Escape to France's Most Secluded and Quiet Beaches

©Jeanne Menjoulet / Flickr
©Jeanne Menjoulet / Flickr
Photo of Sylvia Edwards Davis
Writer25 August 2017

France has several spectacular beaches as well as chic and elegant resorts, but sometimes it’s best to leave it all behind and seek some quiet communion with nature in one of France’s secret beaches. Here are some of the country’s quiet and secluded beaches for those who want to spend some time near the water but without all of the crowds and noise the busier beaches offer.

Calanque de Port-Pin

To be fair, it is quite a challenge to find a secluded beach in the Mediterranean during the high season. The best bet is to head for the Calanques, as the beautiful coves carved into the craggy coast are called. Head for those spots that are not easily accessible by car such as the Calanque de Port-Pin located near La Ciotat. It is accessible either by boat or about 30 minutes on foot via the walking trail from the Calanque de Port-Miou. In the off-season, there is an accessible parking lot in the Gardiole Forest and then a footpath that descends toward the sea. From Gardiole, it takes about an hour and a half to get to the water so plan to return while there is still daylight.

Calanque de Port-Pin, Marseille, France

Calanque de Port Pin ©Yulia Rodina / WikiCommons

Îles Lavezzi

A step closer to paradise is what this beach on the Lavezzi Islands feel like. Located on the southern side of Corsica, these granite shores have been classified as a nature reserve reachable by a 10-minute boat ride from Bonifacio. The unique turquoise waters are perfect for diving and snorkeling. Because the islands are uninhabited, visitors will need to bring everything they need with them and leave nothing behind except footprints.

Lavezzi Islands, France

Iles Lavezzi, South Corsica ©Jean-Baptiste Bellet / Flickr

Cenitz Beach

Located in Basque Country between Guéthary and St. Jean de Luz, in the southwest, this beach will delight seekers of seclusion and authenticity. There’s a scenic coastal path to enjoy the spectacular view and discover the wild flora and fauna—just make sure not to disturb the natural ecosystem as this is conservation area.

Cenitz beach | ©Acotz/WikiCommons


About 20 minutes north of Le Havre lies the spectacular beach of Étretat. The area is known for its dramatic white cliffs that drop into the endless sea and the unique natural arches that have been eroded by the elements forming incredible ‘bridges’. This is a sensational spot for all water-sport lovers, especially those that require a bit of ‘wind beneath their wings’.

Étretat, Normandy, France

Étrétat Beach in Normandy ©AurelienDP / Pixabay

Mala Beach

This beach in Cap-d’Ail is often mentioned as one of the most beautiful in the Riviera. As with most spots on the Mediterranean, it is the most peaceful in the shoulder season—just before and after the summer holidays. It is only accessible via the coastal path that runs along Cap-d’Ail’s shore, or down a hundred or so steps from the Cap-d’Ail train station.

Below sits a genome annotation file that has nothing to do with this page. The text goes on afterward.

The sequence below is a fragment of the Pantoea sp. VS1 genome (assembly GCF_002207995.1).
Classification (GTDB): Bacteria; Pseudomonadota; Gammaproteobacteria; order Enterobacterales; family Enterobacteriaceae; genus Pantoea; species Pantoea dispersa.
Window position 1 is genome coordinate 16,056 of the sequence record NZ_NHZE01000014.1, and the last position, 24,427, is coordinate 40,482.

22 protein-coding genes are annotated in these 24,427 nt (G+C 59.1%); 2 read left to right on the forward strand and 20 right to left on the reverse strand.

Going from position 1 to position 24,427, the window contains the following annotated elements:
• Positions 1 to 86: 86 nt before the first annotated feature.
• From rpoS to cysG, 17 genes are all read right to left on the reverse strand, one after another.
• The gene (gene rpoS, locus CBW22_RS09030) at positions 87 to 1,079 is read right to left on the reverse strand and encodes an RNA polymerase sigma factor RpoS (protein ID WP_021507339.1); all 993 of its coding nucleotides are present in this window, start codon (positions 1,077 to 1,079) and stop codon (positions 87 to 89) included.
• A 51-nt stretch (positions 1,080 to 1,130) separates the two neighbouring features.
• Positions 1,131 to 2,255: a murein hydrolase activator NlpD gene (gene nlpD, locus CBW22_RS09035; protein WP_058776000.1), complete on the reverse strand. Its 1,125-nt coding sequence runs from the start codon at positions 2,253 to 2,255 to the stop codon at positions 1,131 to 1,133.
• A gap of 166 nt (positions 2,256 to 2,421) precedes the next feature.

Mala Beach, Cap-d’Ail, France

Plage de la Mala, Cap-d’Ail ©Gilbert Bochenek / WikiCommons


Noirmoutier, linked to the mainland by a causeway, is an island off of France’s Atlantic coast in the Vendée department. The 7-km (4.35-mile) long Barbâtre, on the southernmost side, has beautiful sandy beaches and walking and cycling lanes that lead away from the forest. There, people can walk or ride further away from the more popular areas and find their own secret spot.

Barbâtre, France

Barbâtre, in the island of Noirmoutier ©Gilles Guillamot / WikiCommons

Calanque d’En-Vau

The calanque of En-Vau is on the most spectacular coves on the Mediterranean coast, and the long trek to the pebble beach at the bottom is worth the effort. It can only be reached on foot, so park in the Gardiole lot—the road that joins Marseille with Cassis. The walk takes just under one hour downhill and about an hour and a half back up, so plan accordingly and wear durable shoes. It can also be reached via the walkway from the calanque of Port Miou.

Calanque d’En-vau, Marseille, France

Calanque d’En Vau ©Tony87 / WikiCommons

Crique de Bugul

Blink and miss the little Bugul beach at the end of a string of beautiful beaches on the island of Belle-Île. The largest of the islands off the wild and atmospheric coast of Brittany, it has the feel of a distant place but is actually just 14km (8.7 miles) from the Quiberon Peninsula.

Belle-Île, France

Conche des Baleines

Here’s a sweeping remote beach worthy of an Impressionist’s painting in the remote, southwest corner of the Ile-de-Ré. The fine sand and grassy dunes culminate in the lighthouse offer spectacular sunsets. There is limited parking available, so as with everything else on this scenic stretch of France’s west coast, bikes are a traveller’s best friend. It’s less than a half-hour ride to nearby Ars en Ré.

Conche des Baleines, Île-de-Ré, France

Conche des Baleines, Île-de-Ré ©Éduarel / WikiCommons

Plage de Notre-Dame

With its transparent azure waters, fine sand, and green hills framing it, the beach of Notre-Dame—on the island of Porquerolles off the coast of Hyères in the Mediterranean—is a picture-perfect paradise. As it is only accessible on foot and about 30 minutes of easy walking from the nearest village, it is quieter than its neighbours. While it does get busy in the high season from mid-July through August, it’s tranquil, lush, and absolutely stunning during the rest of the year.

Plage de Notre-Dame, France

Plage de Notre-Dame, Porquerolles ©Benjamine Scalavenzi / WikiCommons

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